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Thursday 8 December 2016

'It's time to respect as well as inspect our childcare workers'

In my opinion... Carmel Brennan

Published 20/04/2016 | 02:30

Dr Carmel Brennan, Early Childhood Ireland, the representative body for early education and care in Ireland
Dr Carmel Brennan, Early Childhood Ireland, the representative body for early education and care in Ireland

Success in life begins in early childhood. The research leaves us in no doubt. That's why inspectors from the Department of Education (DES) are now going into pre-schools. To the surprise of many, there's a very positive welcome for them in the sector, because early childhood people see the move as a recognition of the work they do - a recognition that what children experience in pre-school is both education and care and very important.

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Success in life begins in early childhood. The research leaves us in no doubt. That's why inspectors from the Department of Education (DES) are now going into pre-schools. To the surprise of many, there's a very positive welcome for them in the sector, because early childhood people see the move as a recognition of the work they do - a recognition that what children experience in pre-school is both education and care and very important.

In so many ways, pre-schools have been leading the way in teaching us all about how children learn - and we have clear evidence from brain science that they're right. The DES inspectors agree. In their inspections, they want to see children playing. They know that we can train a child to count and recognise letters or colour inside the lines but if we want children to hold on to their natural sense of curiosity, creativity and imagination we have to use a child-centred approach - and the best child-centred approach is play.

The purpose of play is to keep the brain alert and open to possibilities - possible ideas, possible ways of doing things and possible lives. And our world needs imaginative people who can come up with new ways of thinking and new solutions.

In many ways, play is the very opposite to traditional schooling where children sit at desks and learn what the teacher teaches. In play, children come up with their own ideas and follow their own instincts. 'Let the children play', said Plato over 2,000 years ago and now our education system is saying the same thing - not just for pre-school children but for primary school children. It is clearly stated in our national curriculum and quality frameworks, Aistear and Síolta.

What is it about play that is so effective? Play is children's way of trying out and pushing their capabilities, their skills and knowledge. As children play, the brain makes connections between cells. Brain cells that might otherwise die in the ordinary routine of life are developed and kept alive because children exercise them in their imaginary worlds. And of course, children laugh more and exude more energy and joy as they play. Whether you're a child or an adult, that's a good thing.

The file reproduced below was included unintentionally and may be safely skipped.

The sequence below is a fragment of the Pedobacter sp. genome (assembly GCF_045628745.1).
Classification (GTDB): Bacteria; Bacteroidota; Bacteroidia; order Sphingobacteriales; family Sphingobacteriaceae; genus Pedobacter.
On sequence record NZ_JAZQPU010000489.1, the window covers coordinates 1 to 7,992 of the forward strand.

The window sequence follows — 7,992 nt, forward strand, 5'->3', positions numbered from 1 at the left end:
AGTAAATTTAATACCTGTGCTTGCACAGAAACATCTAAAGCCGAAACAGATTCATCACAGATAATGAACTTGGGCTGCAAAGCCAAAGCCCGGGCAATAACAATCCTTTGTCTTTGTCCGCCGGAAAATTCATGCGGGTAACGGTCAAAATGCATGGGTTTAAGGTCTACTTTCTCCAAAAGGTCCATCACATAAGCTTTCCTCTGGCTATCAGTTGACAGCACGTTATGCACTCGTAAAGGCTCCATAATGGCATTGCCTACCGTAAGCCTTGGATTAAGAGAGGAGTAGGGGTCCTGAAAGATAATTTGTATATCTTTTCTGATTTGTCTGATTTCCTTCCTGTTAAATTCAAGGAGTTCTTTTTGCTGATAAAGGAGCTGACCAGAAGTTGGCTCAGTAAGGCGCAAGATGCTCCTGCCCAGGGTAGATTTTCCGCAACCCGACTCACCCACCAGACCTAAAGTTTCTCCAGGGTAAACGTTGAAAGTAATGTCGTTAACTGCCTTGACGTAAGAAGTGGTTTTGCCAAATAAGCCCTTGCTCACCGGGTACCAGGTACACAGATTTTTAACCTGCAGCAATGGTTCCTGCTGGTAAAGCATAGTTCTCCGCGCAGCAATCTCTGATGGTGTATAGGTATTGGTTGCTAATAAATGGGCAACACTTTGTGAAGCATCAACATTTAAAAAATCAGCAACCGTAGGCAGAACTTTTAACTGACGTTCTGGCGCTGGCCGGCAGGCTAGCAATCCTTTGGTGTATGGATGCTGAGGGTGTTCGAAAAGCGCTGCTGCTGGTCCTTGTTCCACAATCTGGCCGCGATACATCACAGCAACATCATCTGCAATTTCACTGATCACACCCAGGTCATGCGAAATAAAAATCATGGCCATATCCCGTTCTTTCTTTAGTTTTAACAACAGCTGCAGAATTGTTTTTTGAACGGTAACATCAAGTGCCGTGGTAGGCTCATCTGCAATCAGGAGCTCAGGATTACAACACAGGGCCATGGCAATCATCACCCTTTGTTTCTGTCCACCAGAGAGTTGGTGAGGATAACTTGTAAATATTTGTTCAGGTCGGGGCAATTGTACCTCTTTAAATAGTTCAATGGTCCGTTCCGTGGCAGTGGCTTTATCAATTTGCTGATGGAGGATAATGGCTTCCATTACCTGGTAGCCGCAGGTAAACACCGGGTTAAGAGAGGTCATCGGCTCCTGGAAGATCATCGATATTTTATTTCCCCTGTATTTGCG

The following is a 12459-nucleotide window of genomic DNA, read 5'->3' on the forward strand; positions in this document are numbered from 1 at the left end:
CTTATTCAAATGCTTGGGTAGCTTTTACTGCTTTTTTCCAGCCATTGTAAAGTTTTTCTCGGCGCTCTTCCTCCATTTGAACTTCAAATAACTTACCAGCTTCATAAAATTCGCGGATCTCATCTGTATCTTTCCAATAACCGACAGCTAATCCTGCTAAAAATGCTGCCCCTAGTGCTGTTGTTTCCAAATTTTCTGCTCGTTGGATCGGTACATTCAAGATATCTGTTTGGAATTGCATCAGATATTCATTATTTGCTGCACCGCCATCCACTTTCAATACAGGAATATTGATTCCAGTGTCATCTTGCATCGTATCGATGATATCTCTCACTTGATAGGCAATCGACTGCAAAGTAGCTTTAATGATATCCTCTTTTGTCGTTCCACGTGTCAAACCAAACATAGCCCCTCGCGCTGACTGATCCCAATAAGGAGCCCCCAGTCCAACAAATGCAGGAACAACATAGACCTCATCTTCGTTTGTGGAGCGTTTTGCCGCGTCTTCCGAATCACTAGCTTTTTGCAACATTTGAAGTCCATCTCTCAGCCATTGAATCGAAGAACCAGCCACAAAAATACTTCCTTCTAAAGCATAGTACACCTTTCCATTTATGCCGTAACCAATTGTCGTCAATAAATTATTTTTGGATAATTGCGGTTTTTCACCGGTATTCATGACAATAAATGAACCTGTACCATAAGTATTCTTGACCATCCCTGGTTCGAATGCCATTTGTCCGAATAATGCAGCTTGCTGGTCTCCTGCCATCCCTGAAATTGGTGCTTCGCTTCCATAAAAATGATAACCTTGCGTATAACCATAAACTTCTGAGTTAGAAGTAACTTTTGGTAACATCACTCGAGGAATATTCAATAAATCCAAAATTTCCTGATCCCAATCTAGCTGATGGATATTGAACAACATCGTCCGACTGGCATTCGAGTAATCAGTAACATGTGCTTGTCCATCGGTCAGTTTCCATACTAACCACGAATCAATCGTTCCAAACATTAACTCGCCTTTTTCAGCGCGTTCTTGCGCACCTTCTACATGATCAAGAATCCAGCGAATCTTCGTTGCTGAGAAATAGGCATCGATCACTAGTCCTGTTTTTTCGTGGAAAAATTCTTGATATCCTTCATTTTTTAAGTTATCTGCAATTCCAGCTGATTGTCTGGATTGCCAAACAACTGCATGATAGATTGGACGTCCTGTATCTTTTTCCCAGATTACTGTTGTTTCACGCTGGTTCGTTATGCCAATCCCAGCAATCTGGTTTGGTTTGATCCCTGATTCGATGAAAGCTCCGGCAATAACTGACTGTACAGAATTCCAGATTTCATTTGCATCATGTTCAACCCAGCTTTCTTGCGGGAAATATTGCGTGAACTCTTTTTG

As every parent knows, children come into the world as little learning machines. They are naturally curious and naturally playful. In pre-schools, children pretend to be a mammy or a daddy or a doctor or an astronaut. An upturned table can become a tractor. A cardboard box is converted into a teleporter that flies through space.

Children argue over how to make sauce or who should take the babies to the babysitter. They are busy making sense of the world. These are critical skills for life and children learn them in the first five years - through playful interaction with the people around them - not through schooling.

Children are mastering maths and science at the same time. They experiment with blocks and water and toys. With the cars, they may be investigating slope and speed. In the sand and water play, they're exploring density and volume. As they hop from stone to stone or kick a ball or walk a plank they're developing concepts such as force and balance. It's all about touching and feeling and using their senses to find out what's going on.

Supporting children's learning through play is a skilful and demanding job. It's the early childhood educator's job to ensure that children are having good educational experiences and developing pride in their ability. It's a job that deserves to be paid decently.

These are all qualified professionals, many with honours degrees and they earn less than unskilled workers. The time has come for us to match our expectations with investment in pay and conditions. It is time not just to inspect, but to respect.

Dr Carmel Brennan, Early Childhood Ireland, the representative body for early education and care in Ireland

Irish Independent

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